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Good Eating Habits

August 6, 2009
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Good Eating Habits
Drink water,little and often throughout the day.
Eat something in the morning -it does not have to be first thing as you jump out of bed, but eating something when you get up will replenish your blood glucose levels and fuel your brain and your body.
Eat at least 5 portions of fruit and vegetables a day -they’re great as snacks and if you have at least 1 serving per meal, you’ll easily make this target.
Go for color. Check you are eating a variety of colorful fruit and vegetables – think yellow, red, green and orange.
Eat as wide a variety of foods as possible. If you can count up the number of different foods you eat on your 10 fingers, you need to add more kinds to your diet. This will help you get a greater choice of nutrients and fiber sources.
Avoid long periods without eating. This will help stabilize your blood glucose levels and make you less likely to over-eat, or grab an unhealthy snack, later.
Rate your food hunger. On a scale of 1-5 (1= starving, 5= stuffed). Aim to eat before you reach”1″ and stop eating before you reach “5”.
Take time to eat. It sounds obvious, but it will help you eat more balanced diet and avoid excess calorie intake. Studies show that individuals eat up to 15% more calories when they are in rush at meal times.
Chew your food. Proper chewing can aid your digestion, and has been shown to reduce symptoms off irritable bowel syndrome.
Avoid fad diets. There are no miracle foods – good health requires you to eat a variety of quality food in moderation.
Miracle Diets:
To keep your ideal body figure:
Do you ever look in the mirror and worry about what you see? Does the bulge you grab when you pinch your arm seem too thick? Are these are some of the constant worries whirling in your mind?
The key to a healthy diet is to reduce fat intake. However, that’s often easier said than done. Most fatty foods taste good and add to the richness and enjoyment of a meal. In spite of this, we should always keep in mind the hazards fatty foods can bring, and we can replacethem with healthier ones. This should include an increase in complexcarbohydrates and fiber intake (fresh fruits, green leafy vegetables, legumes, grain products and rice). Complex carbohydrates are nutritious, tasty, contain much fewer calories, and satisfy hunger drive easily.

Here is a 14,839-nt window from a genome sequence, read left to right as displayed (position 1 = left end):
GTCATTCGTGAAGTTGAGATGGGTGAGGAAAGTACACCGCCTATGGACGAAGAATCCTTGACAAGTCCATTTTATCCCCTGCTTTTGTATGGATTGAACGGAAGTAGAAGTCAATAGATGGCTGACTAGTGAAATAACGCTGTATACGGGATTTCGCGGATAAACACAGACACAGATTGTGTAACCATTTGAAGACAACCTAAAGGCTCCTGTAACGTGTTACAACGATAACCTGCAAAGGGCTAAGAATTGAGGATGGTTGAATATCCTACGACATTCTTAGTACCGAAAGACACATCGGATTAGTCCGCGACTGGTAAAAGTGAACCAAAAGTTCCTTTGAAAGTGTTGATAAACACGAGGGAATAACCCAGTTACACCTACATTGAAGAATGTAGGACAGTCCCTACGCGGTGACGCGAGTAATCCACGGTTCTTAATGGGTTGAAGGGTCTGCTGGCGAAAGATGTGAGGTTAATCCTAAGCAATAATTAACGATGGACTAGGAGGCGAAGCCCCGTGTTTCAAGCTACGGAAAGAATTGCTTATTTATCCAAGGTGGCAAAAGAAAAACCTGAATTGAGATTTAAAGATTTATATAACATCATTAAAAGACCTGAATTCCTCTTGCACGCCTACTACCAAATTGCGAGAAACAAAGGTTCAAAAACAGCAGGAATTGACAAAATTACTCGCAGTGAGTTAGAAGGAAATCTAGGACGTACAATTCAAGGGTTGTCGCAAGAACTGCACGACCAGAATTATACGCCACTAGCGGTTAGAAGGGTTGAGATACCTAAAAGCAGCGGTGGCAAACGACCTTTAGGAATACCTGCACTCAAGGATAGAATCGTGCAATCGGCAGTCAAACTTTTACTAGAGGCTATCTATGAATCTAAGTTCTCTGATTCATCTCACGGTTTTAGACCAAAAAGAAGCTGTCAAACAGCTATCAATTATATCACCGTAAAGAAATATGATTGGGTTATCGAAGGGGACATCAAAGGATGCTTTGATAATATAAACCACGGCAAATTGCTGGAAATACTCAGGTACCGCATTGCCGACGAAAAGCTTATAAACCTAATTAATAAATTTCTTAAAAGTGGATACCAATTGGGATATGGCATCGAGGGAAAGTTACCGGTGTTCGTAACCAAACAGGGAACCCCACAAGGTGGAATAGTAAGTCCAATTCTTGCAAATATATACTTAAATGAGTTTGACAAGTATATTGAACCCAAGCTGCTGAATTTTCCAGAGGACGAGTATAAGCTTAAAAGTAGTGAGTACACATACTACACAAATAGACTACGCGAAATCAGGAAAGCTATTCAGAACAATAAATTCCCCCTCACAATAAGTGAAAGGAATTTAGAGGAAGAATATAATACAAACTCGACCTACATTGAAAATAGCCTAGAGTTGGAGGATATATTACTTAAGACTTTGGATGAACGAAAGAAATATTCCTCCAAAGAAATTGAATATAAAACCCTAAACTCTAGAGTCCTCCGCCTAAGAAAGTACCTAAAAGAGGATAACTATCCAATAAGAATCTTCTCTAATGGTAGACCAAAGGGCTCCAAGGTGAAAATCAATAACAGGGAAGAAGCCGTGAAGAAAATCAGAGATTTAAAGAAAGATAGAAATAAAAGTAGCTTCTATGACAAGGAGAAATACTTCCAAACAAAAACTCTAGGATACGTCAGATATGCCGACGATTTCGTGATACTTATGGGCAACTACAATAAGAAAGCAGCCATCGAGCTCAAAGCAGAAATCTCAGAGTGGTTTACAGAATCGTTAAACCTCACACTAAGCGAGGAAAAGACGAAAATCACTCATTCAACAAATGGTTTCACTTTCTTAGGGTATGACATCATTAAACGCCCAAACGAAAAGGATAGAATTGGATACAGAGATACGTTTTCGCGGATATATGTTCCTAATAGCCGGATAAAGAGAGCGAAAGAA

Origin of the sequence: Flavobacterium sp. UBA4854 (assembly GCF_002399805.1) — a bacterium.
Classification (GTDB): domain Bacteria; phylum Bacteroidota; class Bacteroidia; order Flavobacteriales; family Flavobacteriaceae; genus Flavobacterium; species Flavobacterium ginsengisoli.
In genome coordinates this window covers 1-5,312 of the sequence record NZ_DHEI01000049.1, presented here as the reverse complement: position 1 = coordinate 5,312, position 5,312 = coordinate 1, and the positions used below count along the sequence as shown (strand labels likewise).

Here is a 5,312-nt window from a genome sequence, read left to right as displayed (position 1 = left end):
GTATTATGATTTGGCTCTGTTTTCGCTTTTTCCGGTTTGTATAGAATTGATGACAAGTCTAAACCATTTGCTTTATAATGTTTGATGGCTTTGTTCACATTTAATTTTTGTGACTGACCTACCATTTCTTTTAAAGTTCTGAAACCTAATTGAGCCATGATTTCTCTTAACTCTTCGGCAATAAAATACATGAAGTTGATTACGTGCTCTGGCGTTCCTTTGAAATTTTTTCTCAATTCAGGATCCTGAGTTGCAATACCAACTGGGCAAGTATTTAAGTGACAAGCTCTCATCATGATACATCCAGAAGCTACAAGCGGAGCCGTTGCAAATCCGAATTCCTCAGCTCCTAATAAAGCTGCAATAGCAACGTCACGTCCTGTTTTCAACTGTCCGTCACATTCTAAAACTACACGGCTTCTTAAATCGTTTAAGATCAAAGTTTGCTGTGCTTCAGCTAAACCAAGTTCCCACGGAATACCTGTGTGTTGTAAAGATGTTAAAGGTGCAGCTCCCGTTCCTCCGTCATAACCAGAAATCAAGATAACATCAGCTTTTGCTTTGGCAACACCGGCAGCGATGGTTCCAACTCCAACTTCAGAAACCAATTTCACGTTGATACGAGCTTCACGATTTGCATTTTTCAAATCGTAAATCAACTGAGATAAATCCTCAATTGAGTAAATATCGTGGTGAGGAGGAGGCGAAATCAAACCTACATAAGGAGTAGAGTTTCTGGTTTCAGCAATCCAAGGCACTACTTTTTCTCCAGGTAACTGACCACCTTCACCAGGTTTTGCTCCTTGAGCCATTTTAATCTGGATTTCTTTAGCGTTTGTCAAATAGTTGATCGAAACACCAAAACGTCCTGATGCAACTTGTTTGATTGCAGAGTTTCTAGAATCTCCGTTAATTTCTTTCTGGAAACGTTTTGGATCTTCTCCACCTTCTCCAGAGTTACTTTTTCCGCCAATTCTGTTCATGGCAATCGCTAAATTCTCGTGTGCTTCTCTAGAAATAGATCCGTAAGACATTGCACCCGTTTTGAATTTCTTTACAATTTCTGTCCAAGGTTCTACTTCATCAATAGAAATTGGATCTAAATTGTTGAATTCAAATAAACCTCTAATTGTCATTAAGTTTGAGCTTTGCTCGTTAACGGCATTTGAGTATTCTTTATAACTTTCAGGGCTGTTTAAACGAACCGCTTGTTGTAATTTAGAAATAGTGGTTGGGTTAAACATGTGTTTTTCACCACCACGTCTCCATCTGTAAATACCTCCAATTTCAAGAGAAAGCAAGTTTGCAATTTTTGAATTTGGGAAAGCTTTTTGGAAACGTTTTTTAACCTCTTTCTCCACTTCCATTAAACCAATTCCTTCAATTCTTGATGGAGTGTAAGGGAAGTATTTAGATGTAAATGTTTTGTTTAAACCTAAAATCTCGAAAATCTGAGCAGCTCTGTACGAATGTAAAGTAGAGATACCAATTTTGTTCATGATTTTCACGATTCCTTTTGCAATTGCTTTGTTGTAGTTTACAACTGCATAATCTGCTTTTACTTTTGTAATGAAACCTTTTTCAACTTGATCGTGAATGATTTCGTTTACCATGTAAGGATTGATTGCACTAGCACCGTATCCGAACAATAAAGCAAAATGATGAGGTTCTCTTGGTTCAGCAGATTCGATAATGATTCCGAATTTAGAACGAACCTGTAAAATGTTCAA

Secondly, you must improve your eating habits. Many teens nowadays do not exercise very much and yet take in a lot of calories. For instance, when you get home, do you rip open a bag of cookies or potato chips as you plop in front of the TV? When you finish school, do you head for candy or soda machines? These habits pile on excess calories
DO’s:
Eat slowly, giving your brain time to catch up with your stomach and tell you when you have already had enough to eat.
When you feel hungry, chomp on something like a piece of carrot or celery. It soothes your hunger effectively, gives you valuable nutrients for almost no calories.
Eat several small meals or nutritious snacks rather than one or two large meals a day. Larger meals encourage the formation of fat while smaller meals increase the release of extra energy as body heat.
Drink plenty of water with a meal and eat some high-fiber foods such as salads first. Water and fiber help you feel full without having to pack away excess calories later.
If you grocery shop for your family, do it on a full stomach. At home, keep problem foods out of sight and leave healthy foods visible and handy.
If you know you’re going to a party or social function, plan your eating strategy in advance. Allow yourself some treats, but decide on your limits.
Dont’s:
Don’t heap up piles of food on your plate. Start with small portions instead. Go back for more only if you feel really hungry.
Reduce the amount of condiments you add to food. Items like mayonnaise and catsup add lots of calories and salt that you don’t really need.
Eat in one place, not all over the house, in front of the TV, or while on the phone. Eating during other activities builds the habit of eating when you engage in those activities again, even if you are not hungry.
Avoid yo-yo dieting, periods of food restriction followed by gluttony. Instead, try to improve your diet and see whether you can stick with that change permanently.
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